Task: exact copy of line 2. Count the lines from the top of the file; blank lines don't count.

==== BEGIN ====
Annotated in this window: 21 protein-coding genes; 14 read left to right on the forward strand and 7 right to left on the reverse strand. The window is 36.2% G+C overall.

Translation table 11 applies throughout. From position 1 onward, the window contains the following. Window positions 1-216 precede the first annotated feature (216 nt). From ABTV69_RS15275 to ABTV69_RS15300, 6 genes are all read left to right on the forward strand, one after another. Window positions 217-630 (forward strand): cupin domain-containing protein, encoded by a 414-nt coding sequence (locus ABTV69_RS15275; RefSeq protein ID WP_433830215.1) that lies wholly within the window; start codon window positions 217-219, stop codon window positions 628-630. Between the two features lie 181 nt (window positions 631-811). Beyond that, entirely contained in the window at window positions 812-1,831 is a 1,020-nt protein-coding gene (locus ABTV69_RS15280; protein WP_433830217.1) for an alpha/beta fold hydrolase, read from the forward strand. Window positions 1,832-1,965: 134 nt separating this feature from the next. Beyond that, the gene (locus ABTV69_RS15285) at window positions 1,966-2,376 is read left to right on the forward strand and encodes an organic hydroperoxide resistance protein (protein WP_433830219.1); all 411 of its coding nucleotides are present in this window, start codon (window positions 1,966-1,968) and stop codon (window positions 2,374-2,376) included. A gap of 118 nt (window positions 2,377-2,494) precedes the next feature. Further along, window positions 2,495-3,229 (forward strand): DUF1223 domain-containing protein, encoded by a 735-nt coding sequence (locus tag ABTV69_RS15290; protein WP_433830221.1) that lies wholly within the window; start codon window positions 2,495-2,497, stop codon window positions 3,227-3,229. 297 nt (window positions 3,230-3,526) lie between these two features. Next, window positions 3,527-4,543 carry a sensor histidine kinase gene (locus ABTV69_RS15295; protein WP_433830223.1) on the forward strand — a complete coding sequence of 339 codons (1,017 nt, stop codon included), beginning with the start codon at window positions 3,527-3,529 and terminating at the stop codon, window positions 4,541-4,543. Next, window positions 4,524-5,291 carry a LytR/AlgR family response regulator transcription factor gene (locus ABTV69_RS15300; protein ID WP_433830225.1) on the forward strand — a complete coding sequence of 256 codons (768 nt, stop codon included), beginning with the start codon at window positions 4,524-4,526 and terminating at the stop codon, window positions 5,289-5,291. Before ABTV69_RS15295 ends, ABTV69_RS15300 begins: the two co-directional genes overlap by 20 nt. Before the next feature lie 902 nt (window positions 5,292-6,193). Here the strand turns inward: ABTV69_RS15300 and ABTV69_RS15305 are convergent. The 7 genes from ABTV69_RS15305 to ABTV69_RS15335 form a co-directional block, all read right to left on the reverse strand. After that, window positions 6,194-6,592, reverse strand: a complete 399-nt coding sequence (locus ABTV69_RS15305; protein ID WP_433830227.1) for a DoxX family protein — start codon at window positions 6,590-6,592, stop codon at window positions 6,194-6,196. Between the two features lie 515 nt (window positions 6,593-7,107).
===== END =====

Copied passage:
Translation table 11 applies throughout. From position 1 onward, the window contains the following. Window positions 1-216 precede the first annotated feature (216 nt). From ABTV69_RS15275 to ABTV69_RS15300, 6 genes are all read left to right on the forward strand, one after another. Window positions 217-630 (forward strand): cupin domain-containing protein, encoded by a 414-nt coding sequence (locus ABTV69_RS15275; RefSeq protein ID WP_433830215.1) that lies wholly within the window; start codon window positions 217-219, stop codon window positions 628-630. Between the two features lie 181 nt (window positions 631-811). Beyond that, entirely contained in the window at window positions 812-1,831 is a 1,020-nt protein-coding gene (locus ABTV69_RS15280; protein WP_433830217.1) for an alpha/beta fold hydrolase, read from the forward strand. Window positions 1,832-1,965: 134 nt separating this feature from the next. Beyond that, the gene (locus ABTV69_RS15285) at window positions 1,966-2,376 is read left to right on the forward strand and encodes an organic hydroperoxide resistance protein (protein WP_433830219.1); all 411 of its coding nucleotides are present in this window, start codon (window positions 1,966-1,968) and stop codon (window positions 2,374-2,376) included. A gap of 118 nt (window positions 2,377-2,494) precedes the next feature. Further along, window positions 2,495-3,229 (forward strand): DUF1223 domain-containing protein, encoded by a 735-nt coding sequence (locus tag ABTV69_RS15290; protein WP_433830221.1) that lies wholly within the window; start codon window positions 2,495-2,497, stop codon window positions 3,227-3,229. 297 nt (window positions 3,230-3,526) lie between these two features. Next, window positions 3,527-4,543 carry a sensor histidine kinase gene (locus ABTV69_RS15295; protein WP_433830223.1) on the forward strand — a complete coding sequence of 339 codons (1,017 nt, stop codon included), beginning with the start codon at window positions 3,527-3,529 and terminating at the stop codon, window positions 4,541-4,543. Next, window positions 4,524-5,291 carry a LytR/AlgR family response regulator transcription factor gene (locus ABTV69_RS15300; protein ID WP_433830225.1) on the forward strand — a complete coding sequence of 256 codons (768 nt, stop codon included), beginning with the start codon at window positions 4,524-4,526 and terminating at the stop codon, window positions 5,289-5,291. Before ABTV69_RS15295 ends, ABTV69_RS15300 begins: the two co-directional genes overlap by 20 nt. Before the next feature lie 902 nt (window positions 5,292-6,193). Here the strand turns inward: ABTV69_RS15300 and ABTV69_RS15305 are convergent. The 7 genes from ABTV69_RS15305 to ABTV69_RS15335 form a co-directional block, all read right to left on the reverse strand. After that, window positions 6,194-6,592, reverse strand: a complete 399-nt coding sequence (locus ABTV69_RS15305; protein ID WP_433830227.1) for a DoxX family protein — start codon at window positions 6,590-6,592, stop codon at window positions 6,194-6,196. Between the two features lie 515 nt (window positions 6,593-7,107).